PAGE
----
By Dr. Amine Jules Iskandar Syriac Maronite Union-Tur Levnon
The lily flower
The decorative theme most linked to the Trifora of Lebanese houses is without any doubt the hanging or standing lily flower. It adorns the arcades, sometimes even the capitals of so many of sacred and profane buildings found throughout all of Lebanon. If not incorporated in the stone section of the arcades, it is repeated tirelessly in the Gothic-inspired woodwork typical of Lebanese architecture. It survived in the joinery until the beginning of the twentieth century after which it faded away into the undulations of Art Nouveau, and later into the simplification of Art Deco. If the Trifora, or triple bay, with its three arcades, embodies “the unique light of the Holy Trinity”, it is worth exploring the deeper meaning of its typical lily flower.
The Armenian Gorzi Carpet
The standing lily flower is featured on the frame of an Armenian carpet in the Berlin Museum. It is known as the Gorzi Carpet and of great importance for the interpretation of the elements of Lebanese architecture since it constitutes a synthesis of the gate of Paradise symbolized by the triple bay of the Trinity.
This rug has a band of lilies and an Armenian inscription that places it in the year 1651 and which is made in dedication of Saint Hripsimé. It contains not only the arches and the lilies, but also the written proof of its Christian and sacred affiliation. For writer Volkmar Gantzhorn, who is interested in the identity and meaning of this motif, “it is clearly a question of lilies of the species Lilium Candidum, the white lily, a flower cultivated since antiquity and of Lebanese origin. It is a symbol of divine grace, and, in this case, it represents the grace of God at the Last Judgment”. It seems to have held as prominent a place as the Cedrus Libani in the Canaanite and later in the Christian repertoire.
The Gorzi Carpet has three arcades carried by a system of twin columns. According to Jules Leroy, this typical doubling of the columns, like the triple bays of Syriac manuscripts, is a symbolic evocation of perspective. It is therefore the representation of a church with three naves representing none other than the door to Paradise. This door is adorned with lilies, the symbol flower of divine grace. Volkmar Gantzhorn summarizes the message of this Gorzi Carpet as follows: “The church is the door to the hereafter and to Paradise. It is reached through the triumphal arch of faith with the help of God’s grace at the Last Judgement.”
A palace in Amshit brings together all these components in one. Here, the architect has reproduced in a very particular way the symbolic techniques of two-dimensional representations, characteristic of manuscripts and carpets, in a three-dimensional architectural art. He doubled the columns of the Trifora, clearly drawing inspiration from the motifs of iconographic painting. He also enriched the three arcades with a series of lily flowers. The facade of this palace thus presents the Trifora in the full glory of its soteriological message, i.e., the theology of salvation: because the doubled columns are those of the nave of the church, the door to the hereafter. The triple bay is the light of the Holy Trinity that leads to Paradise. And the lily flower represents the divine grace that makes us worthy of entry to the hereafter.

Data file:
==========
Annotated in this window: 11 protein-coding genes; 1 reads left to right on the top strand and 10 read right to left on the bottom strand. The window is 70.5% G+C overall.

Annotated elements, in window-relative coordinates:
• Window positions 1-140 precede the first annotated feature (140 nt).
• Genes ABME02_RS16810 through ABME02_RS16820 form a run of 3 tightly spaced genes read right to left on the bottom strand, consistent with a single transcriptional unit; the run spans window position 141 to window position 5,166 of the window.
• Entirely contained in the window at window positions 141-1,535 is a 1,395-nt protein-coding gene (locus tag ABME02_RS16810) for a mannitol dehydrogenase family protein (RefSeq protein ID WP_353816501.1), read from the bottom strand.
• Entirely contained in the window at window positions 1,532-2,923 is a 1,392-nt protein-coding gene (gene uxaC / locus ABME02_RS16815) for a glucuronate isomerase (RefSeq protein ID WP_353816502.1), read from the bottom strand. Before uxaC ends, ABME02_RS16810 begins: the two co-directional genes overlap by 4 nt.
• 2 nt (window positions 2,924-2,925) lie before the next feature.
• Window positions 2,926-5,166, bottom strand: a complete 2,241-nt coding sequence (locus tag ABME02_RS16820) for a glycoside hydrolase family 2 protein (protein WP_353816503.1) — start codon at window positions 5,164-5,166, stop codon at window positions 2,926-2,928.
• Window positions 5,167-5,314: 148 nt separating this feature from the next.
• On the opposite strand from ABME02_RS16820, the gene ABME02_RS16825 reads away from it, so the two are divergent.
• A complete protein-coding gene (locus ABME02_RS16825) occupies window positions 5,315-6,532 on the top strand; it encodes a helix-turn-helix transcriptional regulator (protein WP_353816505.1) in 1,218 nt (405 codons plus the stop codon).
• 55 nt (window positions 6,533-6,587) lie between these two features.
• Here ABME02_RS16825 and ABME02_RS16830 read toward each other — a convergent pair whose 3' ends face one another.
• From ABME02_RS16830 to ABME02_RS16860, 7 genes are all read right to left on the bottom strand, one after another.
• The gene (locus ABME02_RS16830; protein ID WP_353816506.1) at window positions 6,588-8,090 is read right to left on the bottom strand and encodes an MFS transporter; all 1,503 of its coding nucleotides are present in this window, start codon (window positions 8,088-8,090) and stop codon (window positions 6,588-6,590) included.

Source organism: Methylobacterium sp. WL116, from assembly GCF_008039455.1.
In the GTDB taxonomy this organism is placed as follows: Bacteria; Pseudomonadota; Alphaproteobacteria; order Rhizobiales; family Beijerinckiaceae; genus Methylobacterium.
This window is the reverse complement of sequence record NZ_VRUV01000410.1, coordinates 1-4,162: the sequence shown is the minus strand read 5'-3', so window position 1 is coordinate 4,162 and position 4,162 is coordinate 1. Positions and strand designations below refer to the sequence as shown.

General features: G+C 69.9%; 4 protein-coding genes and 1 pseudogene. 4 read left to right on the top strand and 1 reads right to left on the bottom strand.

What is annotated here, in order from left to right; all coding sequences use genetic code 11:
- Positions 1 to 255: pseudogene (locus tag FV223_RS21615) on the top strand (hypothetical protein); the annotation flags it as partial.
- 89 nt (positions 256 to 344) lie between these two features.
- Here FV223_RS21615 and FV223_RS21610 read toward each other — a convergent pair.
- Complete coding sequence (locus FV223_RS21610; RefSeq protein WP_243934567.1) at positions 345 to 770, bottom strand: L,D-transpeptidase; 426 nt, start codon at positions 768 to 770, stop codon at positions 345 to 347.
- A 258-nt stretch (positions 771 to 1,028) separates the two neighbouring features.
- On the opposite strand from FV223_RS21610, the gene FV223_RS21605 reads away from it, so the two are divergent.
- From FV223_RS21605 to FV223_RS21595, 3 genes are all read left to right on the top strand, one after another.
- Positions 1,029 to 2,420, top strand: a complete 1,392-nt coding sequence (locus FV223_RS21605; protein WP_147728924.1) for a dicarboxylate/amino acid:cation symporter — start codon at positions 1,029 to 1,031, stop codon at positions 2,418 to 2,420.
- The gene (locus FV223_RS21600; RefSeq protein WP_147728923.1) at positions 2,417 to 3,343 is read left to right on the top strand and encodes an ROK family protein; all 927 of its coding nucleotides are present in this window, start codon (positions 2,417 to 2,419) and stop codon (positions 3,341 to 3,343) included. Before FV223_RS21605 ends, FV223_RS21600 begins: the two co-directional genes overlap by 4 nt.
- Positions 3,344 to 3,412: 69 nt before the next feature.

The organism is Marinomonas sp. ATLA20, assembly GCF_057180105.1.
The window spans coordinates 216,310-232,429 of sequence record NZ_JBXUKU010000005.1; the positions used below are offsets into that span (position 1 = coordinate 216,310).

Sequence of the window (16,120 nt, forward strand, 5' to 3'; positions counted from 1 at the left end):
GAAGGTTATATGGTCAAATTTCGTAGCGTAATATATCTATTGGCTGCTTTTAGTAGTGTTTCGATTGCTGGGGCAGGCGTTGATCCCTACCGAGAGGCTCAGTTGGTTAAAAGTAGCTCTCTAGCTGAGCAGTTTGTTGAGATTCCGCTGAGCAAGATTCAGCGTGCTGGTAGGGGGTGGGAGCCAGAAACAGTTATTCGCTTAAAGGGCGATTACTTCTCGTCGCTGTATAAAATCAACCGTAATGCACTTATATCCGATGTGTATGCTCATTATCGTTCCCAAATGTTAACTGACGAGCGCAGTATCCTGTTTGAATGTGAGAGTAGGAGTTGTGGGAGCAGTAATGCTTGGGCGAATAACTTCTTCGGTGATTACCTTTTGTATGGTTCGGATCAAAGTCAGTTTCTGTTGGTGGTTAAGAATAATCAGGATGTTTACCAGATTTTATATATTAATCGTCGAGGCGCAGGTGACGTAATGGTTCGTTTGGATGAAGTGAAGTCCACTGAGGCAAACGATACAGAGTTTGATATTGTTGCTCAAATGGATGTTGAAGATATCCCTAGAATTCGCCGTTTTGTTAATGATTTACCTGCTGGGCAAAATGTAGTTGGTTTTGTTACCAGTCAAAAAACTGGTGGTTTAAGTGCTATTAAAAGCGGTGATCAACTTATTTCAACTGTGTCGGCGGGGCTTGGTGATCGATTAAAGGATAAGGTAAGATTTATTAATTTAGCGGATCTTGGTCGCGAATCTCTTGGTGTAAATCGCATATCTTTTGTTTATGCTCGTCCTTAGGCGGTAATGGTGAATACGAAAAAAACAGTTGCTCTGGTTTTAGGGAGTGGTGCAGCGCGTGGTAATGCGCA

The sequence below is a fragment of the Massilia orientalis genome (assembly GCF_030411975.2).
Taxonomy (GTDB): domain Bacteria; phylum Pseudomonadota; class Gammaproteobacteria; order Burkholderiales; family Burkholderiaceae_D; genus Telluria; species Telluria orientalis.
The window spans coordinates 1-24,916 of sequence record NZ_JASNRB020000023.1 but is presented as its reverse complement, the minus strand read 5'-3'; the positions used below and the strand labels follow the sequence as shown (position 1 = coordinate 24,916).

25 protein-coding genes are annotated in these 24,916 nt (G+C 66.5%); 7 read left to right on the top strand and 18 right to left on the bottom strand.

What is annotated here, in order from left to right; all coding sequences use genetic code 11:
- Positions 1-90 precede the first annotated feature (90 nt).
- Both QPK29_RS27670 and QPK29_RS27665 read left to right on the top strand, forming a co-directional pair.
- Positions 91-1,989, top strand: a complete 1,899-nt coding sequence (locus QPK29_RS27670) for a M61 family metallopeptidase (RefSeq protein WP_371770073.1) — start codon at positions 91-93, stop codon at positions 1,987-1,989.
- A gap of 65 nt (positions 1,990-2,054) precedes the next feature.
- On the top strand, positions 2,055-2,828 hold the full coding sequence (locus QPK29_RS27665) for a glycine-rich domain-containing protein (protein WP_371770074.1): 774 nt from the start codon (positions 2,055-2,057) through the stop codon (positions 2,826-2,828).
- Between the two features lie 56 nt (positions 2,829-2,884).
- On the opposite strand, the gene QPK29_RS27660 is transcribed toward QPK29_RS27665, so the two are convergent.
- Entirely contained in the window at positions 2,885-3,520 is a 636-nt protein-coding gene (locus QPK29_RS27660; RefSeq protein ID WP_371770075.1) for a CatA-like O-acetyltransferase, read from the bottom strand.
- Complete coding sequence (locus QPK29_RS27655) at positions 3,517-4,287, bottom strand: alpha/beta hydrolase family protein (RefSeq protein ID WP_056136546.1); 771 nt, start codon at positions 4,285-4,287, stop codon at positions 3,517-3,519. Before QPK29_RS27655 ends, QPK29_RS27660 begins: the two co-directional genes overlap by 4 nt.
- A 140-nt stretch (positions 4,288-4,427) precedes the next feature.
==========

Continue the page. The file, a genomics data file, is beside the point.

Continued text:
The Serpents of Hadat-Gebbé
An other house in Hadat-Gebbé, enriches the composition of its triple bay with a dove of the Holy Spirit, the lily flower, and serpents on the capitals of the columns. The snakes are two. They represent the knowledge of good and evil. It is them who dethroned Adam from Paradise.
In order to redeem himself, the Man-Adam is given recourse to the Holy Trinity (the Trifora), to its light, to the grace of God (the lily flower) and to the Holy Spirit (the dove). These two snakes are the same that we find on the epigraph of the Syriac Maronite church of Our-Lady-of-Semences (Zrou’) in Kphiphén. They are the fruits of evil, as opposed to the fruits of life, and are represented on the church by the body and blood of Christ the Redeemer.
The epigraph of Our Lady of Mayphouq
At the Monastery of Mayphouq, a phenomenon demonstrates that this soteriological approach was a conscious choice and in no way accidental. The spandrel of his Trifora from 1904 holds a Syriac inscription which deals with the theology of salvation:
“Lo purqono élo ba slivo, w lo hayé élo béh”
“There is no salvation but by the cross, and no life but by it”
The triple bay speaks an explicit message of salvation. Elsewhere, it evokes salvation by the light of the Holy Trinity and by the lily flower of divine grace in confrontation with the serpents. The epigraph therefore supports the symbols in their transmission of the soteriological message.
Another testimony confirms the attribution of a meaning to each of the elements and motifs. It concerns a nineteenth century photo showing the construction site of a house in Mount Lebanon. On closer inspection, we recognize an architect supervising the work. He is a priest. For the Church, whether Syriac Maronite, Greek or Armenian, was always, like in the West, the school, the university, and the hospital. It was the Church that initiated the arts and shaped identity at the same time as it formed liturgy and spirituality. Like their Church, the Lebanese were deeply imbued with the soteriological value that they expressed in both their secular and sacred architectures.
Dr Amine Jules Iskandar is an architect and the former president of the Syriac Maronite Union – Tur Levnon. Amine Jules Iskandar has written several articles on the Syriac Maronites, their language, culture, and history. You can follow him @Amineiskandar2
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